Description:As Chickasaw language learners and teachers, we believe strongly that it is through our oral traditions—expressed through our languages—that we are instructed “to be a people in heart, thought, behavior, and conduct as [we] pursue life’s fulfillment” (Nicholas, 2014, p. 64). Significantly, a small but increasing number of Chickasaw citizens have exemplified vigorous and persistent pursuits of sustaining Chikashshanompa', the Chickasaw language, over time and transcending colonization. This paper considers what it means for Chickasaw language learners and teachers to engage in language reclamation as a life’s pursuit. A Chickasaw language learner and researcher compelled to understand this phenomenon, Author A utilized a culturally-grounded methodology to conduct interviews with other Chickasaw language learners and teachers representing distinct generational categories and demographics, such as young adults employed by the tribal language program, youth enrolled in language classes, and adults residing outside of the Chickasaw Nation. From these learners’ stories, three key themes emerged as central to the vitality and efficacy of Chickasaw language reclamation, including a 1) raised critical Chickasaw consciousness (Lee, 2009; Smith, 2005); 2) conception of Chikashshanompa' as cultural practice (Nicholas, 2009); and 3) (re)valuing of language learners (Meek, 2011; Wyman, McCarty, & Nicholas, 2014). We draw on Author A’s research findings as a context to share Author B’s personal story as one example of the way in which the pursuit of language reclamation over a lifetime may unfold. To this end, Author B, a community member actively involved in Chickasaw language education, begins her story with her own experience of awakening to the importance and value of her Indigenous heritage language, which she began to learn from her father, to her sense of self and purpose for her life. Author B powerfully asserts that her journey has been one not only of reclaiming her language but her life itself. Recognizing that she had a gift for learning and teaching language, Author B began to teach an online Chikashshanompa' course to help other Chickasaws connect to and find their place in the Chickasaw Nation through language, no matter where they live. This paper ultimately seeks to explore the importance of sustaining cultural and linguistic practices, offering as evidence the vital voices of Chickasaws language learners and teachers who have restructured their lives around ensuring the continuance of Chikashshanompa'. References Lee, T. S. (2009). Language, identity, and power: Navajo and Pueblo young adults’ perspectives and experiences with competing language ideologies. Journal of Language, Identity, and Education, 8(5), 307-320. Meek, B. A. (2011). Failing American Indian languages. American Indian Culture and Research Journal, 35(2), 43-60. Nicholas, S. E. (2009). “I live Hopi, I just don't speak it”—The critical intersection of language, culture, and identity in the lives of contemporary Hopi youth. Journal of Language, Identity, and Education, 8(5), 321-334. Nicholas, S. E. (2014b). “How are you Hopi if you can’t speak it?”: An ethnographic study of language as cultural practice among contemporary Hopi youth. In T. L. McCarty (Ed.), Ethnography and language policy (pp. 53-75). New York, NY: Routledge. Smith, G. H. (2005). Beyond political literacy: From conscientization to transformative praxis. Counterpoints, 275, 29-42. Wyman, L. T., McCarty, T. L., & Nicholas, S. E. (Eds.). (2014b). Indigenous youth and multilingualism: Language identity, ideology, and practice in dynamic cultural worlds. New York, NY: Routledge.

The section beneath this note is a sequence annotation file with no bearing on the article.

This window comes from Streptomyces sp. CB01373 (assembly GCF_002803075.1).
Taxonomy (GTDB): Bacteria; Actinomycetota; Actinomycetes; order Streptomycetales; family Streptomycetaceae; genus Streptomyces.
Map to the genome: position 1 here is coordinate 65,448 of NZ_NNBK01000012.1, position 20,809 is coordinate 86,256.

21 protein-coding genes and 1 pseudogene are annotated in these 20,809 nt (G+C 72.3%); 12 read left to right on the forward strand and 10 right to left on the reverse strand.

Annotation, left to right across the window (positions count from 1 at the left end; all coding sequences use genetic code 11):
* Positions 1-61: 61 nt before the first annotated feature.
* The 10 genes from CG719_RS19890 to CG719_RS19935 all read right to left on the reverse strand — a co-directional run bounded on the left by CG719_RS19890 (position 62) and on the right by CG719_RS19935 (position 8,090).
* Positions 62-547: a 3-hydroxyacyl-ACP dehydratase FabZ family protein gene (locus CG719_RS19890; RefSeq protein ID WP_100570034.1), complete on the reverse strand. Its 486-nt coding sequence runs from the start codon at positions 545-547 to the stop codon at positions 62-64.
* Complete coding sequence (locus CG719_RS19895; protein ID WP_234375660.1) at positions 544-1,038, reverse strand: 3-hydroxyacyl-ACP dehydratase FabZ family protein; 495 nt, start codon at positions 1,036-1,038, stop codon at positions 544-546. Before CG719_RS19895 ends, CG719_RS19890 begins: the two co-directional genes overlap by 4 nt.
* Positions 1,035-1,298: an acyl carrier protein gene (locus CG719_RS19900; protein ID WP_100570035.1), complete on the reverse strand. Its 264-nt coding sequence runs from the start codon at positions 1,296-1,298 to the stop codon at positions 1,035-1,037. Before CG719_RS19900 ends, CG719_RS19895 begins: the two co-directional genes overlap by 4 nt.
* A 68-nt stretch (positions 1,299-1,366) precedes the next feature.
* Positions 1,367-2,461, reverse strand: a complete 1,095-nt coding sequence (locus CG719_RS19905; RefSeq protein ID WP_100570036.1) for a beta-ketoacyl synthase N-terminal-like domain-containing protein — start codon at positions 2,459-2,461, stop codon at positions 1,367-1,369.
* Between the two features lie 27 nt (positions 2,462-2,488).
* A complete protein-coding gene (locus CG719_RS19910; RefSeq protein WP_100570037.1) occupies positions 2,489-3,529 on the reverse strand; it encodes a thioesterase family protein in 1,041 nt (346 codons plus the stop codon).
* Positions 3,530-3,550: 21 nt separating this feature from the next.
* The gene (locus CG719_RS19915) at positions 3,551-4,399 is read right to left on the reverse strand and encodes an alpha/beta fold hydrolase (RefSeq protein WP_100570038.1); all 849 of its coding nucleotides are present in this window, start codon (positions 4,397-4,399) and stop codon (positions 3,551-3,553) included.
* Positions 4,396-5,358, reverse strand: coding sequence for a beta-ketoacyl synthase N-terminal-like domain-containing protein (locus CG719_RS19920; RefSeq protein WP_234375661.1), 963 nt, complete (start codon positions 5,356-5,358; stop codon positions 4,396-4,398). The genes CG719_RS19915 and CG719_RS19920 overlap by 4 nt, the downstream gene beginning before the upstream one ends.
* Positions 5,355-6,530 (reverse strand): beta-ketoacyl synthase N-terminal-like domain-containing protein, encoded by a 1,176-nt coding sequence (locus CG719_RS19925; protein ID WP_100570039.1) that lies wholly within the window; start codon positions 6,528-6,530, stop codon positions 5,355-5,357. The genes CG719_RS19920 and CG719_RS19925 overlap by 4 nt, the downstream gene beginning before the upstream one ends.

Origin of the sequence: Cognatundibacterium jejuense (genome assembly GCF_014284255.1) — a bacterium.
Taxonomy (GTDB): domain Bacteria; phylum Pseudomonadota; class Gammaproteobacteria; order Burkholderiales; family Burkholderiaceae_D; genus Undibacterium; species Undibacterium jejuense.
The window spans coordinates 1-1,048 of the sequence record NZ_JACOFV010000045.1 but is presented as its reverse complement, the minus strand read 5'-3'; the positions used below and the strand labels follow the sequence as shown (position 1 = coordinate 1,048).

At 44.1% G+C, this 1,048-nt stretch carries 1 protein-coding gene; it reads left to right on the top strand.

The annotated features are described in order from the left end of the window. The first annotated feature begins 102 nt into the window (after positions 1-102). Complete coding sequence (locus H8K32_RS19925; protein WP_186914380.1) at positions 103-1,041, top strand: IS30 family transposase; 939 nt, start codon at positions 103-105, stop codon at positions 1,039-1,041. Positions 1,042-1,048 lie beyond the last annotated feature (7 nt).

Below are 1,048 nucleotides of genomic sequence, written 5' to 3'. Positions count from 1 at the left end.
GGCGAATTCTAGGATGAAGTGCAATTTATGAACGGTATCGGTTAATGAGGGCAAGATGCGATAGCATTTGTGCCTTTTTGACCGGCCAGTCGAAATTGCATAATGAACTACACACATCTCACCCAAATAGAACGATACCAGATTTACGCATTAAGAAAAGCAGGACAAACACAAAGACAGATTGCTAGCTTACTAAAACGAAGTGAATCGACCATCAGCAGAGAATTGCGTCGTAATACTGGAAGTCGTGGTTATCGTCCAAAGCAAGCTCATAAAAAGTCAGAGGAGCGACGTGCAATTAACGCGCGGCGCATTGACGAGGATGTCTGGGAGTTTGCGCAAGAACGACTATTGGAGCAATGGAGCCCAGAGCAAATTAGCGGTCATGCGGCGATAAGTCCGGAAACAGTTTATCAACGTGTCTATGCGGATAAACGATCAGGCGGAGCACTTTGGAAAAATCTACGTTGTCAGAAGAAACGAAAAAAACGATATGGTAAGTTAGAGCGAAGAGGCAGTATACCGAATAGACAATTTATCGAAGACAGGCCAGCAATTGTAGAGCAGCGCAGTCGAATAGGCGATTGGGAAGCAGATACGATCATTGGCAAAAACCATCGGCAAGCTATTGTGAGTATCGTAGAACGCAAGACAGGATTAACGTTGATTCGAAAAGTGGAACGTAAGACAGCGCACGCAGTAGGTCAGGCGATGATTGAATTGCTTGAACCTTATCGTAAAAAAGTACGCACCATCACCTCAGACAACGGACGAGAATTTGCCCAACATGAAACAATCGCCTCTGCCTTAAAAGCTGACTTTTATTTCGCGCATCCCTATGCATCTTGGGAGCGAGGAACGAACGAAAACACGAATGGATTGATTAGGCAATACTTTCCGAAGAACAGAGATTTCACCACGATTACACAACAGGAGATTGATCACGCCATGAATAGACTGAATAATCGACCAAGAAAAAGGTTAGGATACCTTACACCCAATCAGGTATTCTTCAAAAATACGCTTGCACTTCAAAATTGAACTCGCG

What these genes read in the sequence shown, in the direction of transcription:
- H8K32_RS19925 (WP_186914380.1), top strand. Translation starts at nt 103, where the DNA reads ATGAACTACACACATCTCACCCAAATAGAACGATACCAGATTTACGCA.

Identifier (URI):http://hdl.handle.net/10125/41947
Table Of Contents:41947.mp3
Type (DCMI):Sound

OLAC Info

Archive:  Language Documentation and Conservation
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OaiIdentifier:  oai:scholarspace.manoa.hawaii.edu:10125/41947
DateStamp:  2017-05-11
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Citation: Chew, Kari; Begay, Sherrie. 2017. Language Documentation and Conservation.